The course aims to reflect on architectural and other spatial knowledges that emerge from sites — understood as physical spaces, as well as communities, experiences and bodies. Based on the assumption that every student is a bearer of knowledge, the course participants research interests, methods, questions and urgencies that serve as points of departure in establishing a common methodology and a common vocabulary. The aim is to come together in a collective ongoing artistic research project and an online platform, that is constituted by descriptions, conceptualizations, video essays, manifesto, photographic dossiers and other forms of analysis and intervention.
Decolonizing Architecture (2018-19):
The afterlife of fascist-colonial architecture II
On July 8, 2017 — during the first session of the UNESCO World Heritage Committee in Krakow Poland — Asmara, the capital of Eritrea, was declared a UNESCO World Heritage site. The winning application entitled “Asmara — Africa’s Modernist City” refers to the modernist architectural and urban transformations that occurred during the Italian colonial occupation of the country between 1890 and 1941. The listing of Asmara as a UNESCO World Heritage Site is a complex story of controversies surrounding outstanding issues of colonial heritage, which raises a series of contradictory questions: does the nomination constitute a new chapter in the Eritrean national narrative of liberation from Ethiopia? Does it signify the end of a long path of decolonization from fascism marked by the re-use and re-appropriation of colonial buildings and infrastructure? Or, on the contrary, is it a post-ideological and economic initiative that aims to revive the bygone “colonial times” for western tourism? Is Asmara’s listing under the UNESCO criteria the ultimate submission of Eritrea to European universalistic, colonial and Eurocentric values?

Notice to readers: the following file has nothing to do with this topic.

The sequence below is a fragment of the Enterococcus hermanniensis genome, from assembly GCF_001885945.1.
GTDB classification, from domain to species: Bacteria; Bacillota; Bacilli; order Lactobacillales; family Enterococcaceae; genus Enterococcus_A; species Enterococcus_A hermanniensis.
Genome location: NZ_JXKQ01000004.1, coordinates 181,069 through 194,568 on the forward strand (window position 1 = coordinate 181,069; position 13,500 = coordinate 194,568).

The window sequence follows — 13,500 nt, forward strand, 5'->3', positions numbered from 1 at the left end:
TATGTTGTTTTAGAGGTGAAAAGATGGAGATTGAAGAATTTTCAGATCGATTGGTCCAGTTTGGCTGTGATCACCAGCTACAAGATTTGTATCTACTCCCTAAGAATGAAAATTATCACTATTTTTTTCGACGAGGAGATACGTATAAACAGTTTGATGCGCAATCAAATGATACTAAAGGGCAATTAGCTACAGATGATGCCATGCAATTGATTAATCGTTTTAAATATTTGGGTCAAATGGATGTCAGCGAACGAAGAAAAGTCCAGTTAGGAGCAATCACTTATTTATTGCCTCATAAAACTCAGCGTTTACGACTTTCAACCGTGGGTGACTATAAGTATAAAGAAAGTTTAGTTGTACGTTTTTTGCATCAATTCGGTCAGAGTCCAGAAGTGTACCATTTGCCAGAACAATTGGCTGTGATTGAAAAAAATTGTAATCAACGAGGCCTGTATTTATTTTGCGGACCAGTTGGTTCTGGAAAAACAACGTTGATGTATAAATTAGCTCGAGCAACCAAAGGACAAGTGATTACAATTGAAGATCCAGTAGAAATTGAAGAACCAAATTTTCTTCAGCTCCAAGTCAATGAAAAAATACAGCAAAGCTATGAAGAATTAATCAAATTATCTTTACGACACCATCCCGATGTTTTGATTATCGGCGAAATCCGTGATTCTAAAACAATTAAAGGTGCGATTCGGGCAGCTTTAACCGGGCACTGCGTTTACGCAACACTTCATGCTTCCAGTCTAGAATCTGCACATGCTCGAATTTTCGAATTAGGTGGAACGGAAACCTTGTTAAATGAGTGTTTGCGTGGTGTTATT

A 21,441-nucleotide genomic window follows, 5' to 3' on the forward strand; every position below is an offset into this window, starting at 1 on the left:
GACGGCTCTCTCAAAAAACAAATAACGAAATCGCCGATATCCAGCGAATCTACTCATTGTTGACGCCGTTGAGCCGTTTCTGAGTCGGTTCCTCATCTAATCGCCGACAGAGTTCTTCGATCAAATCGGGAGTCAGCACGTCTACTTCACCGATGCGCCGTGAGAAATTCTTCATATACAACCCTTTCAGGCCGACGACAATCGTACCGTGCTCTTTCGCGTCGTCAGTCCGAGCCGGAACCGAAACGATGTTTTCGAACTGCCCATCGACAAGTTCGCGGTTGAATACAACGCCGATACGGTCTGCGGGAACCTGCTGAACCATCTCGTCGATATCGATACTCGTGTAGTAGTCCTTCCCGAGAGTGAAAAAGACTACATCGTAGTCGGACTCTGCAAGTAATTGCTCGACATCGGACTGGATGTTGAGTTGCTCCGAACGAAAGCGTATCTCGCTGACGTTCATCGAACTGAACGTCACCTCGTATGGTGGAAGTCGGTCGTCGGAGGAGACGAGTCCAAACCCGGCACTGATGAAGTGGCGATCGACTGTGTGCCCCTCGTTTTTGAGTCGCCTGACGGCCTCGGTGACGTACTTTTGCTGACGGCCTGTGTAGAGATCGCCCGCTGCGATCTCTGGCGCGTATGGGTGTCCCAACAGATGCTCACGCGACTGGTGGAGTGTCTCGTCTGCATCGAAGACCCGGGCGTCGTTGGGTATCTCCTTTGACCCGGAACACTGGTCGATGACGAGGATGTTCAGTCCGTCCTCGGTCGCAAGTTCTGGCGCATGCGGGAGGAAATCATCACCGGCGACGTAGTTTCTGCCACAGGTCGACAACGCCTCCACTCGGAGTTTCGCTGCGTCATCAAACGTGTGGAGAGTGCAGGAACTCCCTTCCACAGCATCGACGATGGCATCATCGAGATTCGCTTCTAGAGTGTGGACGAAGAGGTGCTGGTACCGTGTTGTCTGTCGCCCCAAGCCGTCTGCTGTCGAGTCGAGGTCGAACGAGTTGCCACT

Decolonizing Architecture (2017-2018)
The afterlife of fascist-colonial architecture I
During the period between the two world wars, under the fascist regime, Italy built a vast number of public buildings, housing and monuments that have shaped Italian cities as well as those under former Italian occupation, such as Asmara, Addis Ababa, Rhodes and Tripoli. In the last years, these built structures have been celebrated and completely detached from the violent, fascist, and genocidal regime that produced them. With the re-emergence of today’s fascist ideologies in Europe—and the arrival of populations from north and east Africa—it becomes urgent to ask: what kind of heritage is the fascist-colonial heritage? How do the material traces of the Italian empire today acquire different meanings in the context of migration from the former colonies? Should this heritage be demolished, simply reused or re-oriented towards other objectives including reparations from Italian colonization?
The course uses the term decolonization as a starting point to understand the globalized present and the associated contemporary conditions of exile, displacement and migration, revolts and struggles against oppression and domination with the aim of producing a convincing conceptual vocabulary and practice engaged in today’s struggles for justice and equality. After the Second World War decolonization emerged as a powerful cultural and political process to liberate many countries from direct European colonial control and reshape power relations. It was a great moment of hope but also of great disillusionment..
Architecture in the process of colonization and decolonization plays a crucial role in organizing spatial relations and expressing ideologies, and even when abandoned or in ruins, is still mobilized as evidence for political and cultural claims. The analysis of the ways in which colonial architecture has been re-utilized is a new arena for understanding broader political and cultural issues around national identity and exile, senses of belonging or alienation, and social control or urban subversion.